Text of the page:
The Return of Native Nordic Fauna

A research blog exploring animal reintroduction history by Dolly Jørgensen

It’s a bird. It’s a plane. It’s a beaver!

Moving animals around is no easy task. In translocations (a catch-all word which is used in science to mean moving animals around for many different reasons), the animal has to be crated, calmed, and carried away to its destination. Transportation means vary by location. In the first Swedish beaver reintroduction effort in 1922, train, horse cart, sledge, boat, and foot were all involved.

The beavers being readied for loading on the plane in Frösön. Festin on the left of the cage was the passenger with them. Photograph by Nils Thomasson, in Jamtli archive NTh15017

The beavers being readied for loading on the plane in Frösön. Festin on the left of the cage was the passenger with them. Photograph by Nils Thomasson, in Jamtli archive NTh15017

In 1934, a Norwegian beaver bound for her new Swedish home got to fly on a plane. In a previous post I’d written which discusses the flight, I said it was a pair of beavers, but now I see that it was just one female. In fact, for just one beaver being moved, two hydroplanes were taken! The reason was that in addition to the pilot and people involved in the reintroduction, including Eric Festin, a mechanic needed to make the journey in case a plane broke down and there wouldn’t have been enough room for him with just one plane.

But the flying beaver is nothing compared to the parachuting beavers I found in an article in Popular Mechanics from 1949 titled ‘Moving day for the parabeavers‘. Beavers in Idaho that had become nuisances by backing up water into unpopular places needed to be relocated. Although beavers had been nearly extinct in the state at the beginning of the 20th century, a successful conservation program had led to a dramatic recovery. According to the article, the Idaho beaver population by 1949 had rebounded to about 90,000 beavers.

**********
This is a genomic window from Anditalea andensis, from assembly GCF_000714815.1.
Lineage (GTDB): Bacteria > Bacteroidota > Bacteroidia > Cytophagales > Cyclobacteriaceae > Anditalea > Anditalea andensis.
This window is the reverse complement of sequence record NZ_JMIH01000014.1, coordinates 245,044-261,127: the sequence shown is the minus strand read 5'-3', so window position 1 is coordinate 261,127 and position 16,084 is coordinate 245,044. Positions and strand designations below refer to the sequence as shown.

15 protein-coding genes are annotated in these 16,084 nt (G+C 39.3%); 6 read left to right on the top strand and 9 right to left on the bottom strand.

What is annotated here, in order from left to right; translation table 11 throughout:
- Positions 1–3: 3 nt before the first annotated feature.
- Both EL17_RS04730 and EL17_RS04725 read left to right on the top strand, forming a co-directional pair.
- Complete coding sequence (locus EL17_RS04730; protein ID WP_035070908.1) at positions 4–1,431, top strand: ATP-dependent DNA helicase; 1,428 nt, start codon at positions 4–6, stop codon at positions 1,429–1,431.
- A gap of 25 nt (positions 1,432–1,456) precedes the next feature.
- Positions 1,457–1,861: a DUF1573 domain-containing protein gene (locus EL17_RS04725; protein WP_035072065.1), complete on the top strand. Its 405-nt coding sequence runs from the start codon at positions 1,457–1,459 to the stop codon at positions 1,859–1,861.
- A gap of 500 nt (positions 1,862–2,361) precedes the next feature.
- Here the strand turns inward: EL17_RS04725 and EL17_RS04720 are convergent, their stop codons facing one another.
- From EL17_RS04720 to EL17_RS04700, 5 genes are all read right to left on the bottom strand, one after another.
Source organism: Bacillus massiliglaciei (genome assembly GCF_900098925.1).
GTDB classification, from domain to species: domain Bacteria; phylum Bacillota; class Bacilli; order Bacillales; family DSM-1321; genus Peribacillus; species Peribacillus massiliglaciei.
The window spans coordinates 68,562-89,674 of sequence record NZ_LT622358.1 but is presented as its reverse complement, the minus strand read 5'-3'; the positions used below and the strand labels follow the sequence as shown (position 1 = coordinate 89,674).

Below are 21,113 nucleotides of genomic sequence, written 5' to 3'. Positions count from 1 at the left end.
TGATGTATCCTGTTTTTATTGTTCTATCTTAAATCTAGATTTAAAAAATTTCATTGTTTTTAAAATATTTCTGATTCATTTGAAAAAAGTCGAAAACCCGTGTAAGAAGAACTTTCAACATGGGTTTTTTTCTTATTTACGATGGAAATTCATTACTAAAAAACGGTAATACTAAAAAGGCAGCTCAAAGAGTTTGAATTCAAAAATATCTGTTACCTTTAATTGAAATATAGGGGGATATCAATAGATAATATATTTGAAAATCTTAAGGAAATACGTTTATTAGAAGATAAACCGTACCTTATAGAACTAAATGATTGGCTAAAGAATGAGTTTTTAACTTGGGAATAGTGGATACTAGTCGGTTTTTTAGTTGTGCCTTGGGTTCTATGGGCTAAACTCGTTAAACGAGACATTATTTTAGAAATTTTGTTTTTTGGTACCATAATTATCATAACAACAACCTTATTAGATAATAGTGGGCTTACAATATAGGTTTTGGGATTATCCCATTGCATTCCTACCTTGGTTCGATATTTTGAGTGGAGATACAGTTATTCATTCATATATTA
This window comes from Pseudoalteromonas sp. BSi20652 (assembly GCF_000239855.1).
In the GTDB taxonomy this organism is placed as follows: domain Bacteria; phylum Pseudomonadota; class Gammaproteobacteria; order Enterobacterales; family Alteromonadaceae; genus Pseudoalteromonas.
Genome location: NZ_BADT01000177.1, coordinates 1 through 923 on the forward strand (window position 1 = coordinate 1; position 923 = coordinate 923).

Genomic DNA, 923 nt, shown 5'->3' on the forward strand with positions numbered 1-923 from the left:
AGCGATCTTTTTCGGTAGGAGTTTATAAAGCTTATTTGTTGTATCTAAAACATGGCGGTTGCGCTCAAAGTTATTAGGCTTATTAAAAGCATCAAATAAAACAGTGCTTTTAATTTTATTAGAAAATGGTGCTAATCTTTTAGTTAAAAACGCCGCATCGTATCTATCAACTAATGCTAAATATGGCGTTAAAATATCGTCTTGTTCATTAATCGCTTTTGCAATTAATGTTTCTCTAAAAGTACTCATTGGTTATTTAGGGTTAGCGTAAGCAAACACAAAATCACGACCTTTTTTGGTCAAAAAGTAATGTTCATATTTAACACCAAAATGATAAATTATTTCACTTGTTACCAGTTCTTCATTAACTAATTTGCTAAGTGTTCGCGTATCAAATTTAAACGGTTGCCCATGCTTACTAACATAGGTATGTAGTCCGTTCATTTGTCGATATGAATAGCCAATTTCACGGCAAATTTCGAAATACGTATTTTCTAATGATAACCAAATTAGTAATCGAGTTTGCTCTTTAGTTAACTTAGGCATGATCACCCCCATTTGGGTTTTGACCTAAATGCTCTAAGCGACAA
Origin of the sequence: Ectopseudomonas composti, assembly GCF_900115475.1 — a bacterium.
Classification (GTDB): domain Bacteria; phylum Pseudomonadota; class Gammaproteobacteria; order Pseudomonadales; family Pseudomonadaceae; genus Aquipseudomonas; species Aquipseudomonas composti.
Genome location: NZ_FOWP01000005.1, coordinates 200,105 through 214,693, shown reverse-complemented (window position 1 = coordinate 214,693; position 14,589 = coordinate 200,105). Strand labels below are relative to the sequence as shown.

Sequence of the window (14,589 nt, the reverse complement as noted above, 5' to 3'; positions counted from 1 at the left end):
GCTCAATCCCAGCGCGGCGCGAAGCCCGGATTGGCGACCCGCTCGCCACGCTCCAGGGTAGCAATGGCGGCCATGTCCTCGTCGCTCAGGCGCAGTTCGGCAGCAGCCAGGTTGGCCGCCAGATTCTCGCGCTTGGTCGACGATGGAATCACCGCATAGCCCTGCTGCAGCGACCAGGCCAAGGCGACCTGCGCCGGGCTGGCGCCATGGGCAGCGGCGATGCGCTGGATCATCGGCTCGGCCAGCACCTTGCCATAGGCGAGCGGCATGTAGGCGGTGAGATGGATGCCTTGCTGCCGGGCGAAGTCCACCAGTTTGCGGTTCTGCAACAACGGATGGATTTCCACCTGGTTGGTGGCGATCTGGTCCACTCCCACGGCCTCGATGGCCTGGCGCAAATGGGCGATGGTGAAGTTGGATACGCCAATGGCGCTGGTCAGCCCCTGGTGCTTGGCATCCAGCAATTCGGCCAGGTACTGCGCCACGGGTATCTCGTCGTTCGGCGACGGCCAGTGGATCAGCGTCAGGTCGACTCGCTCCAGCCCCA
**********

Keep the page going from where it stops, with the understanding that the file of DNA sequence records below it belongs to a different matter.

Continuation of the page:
A beaver sits on the crate that had been especially designed to be parachuted to a rural designation in Idaho. 'Moving day for the parabeavers', Popular Mechanics, Apr 1949.

A beaver sits on the crate that had been especially designed to be parachuted to a rural designation in Idaho.
Moving day for the parabeavers‘, Popular Mechanics, April 1949.

In addition to the standard relocation via truck, the trapper John Rynearson had set up an ingenious translocation scheme: parachuting. A special beaver crate was constructed with a parachute attached and a problem beaver put into it. A plane was flown over an uninhabited suitable habitat area and the crate was dropped out. The crate would parachute to the ground and then the specially-designed crate would open, letting the beaver out to its new home in the middle of nowhere. This ‘cheaper and more reliable’ alternative to ground transportation offered possibilities to relocate the beavers anywhere. As of the writing of the article in 1949, 35 beavers had been successfully dropped from the sky to new homes. It must have been a sight to see beavers drop from the sky.

View of the parachuting beavers above and one beaver after a successful landing below. 'Moving day for the parabeavers', Popular Mechanics, Apr 1949.

View of the parachuting beavers above and one beaver sitting on a parachute after a successful landing below. ‘Moving day for the parabeavers’, Popular Mechanics, Apr 1949.

 

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2 Comments

  1. dolly

    If you want to know more about the parachuting beavers in Idaho, a blog post published by Boise State Public Radio in January 2015 gives more details and photos of the story.

  2. dolly

    A video of the Idaho beaver drop has just been discovered! Watch it at http://gu.com/p/4dhcf/stw

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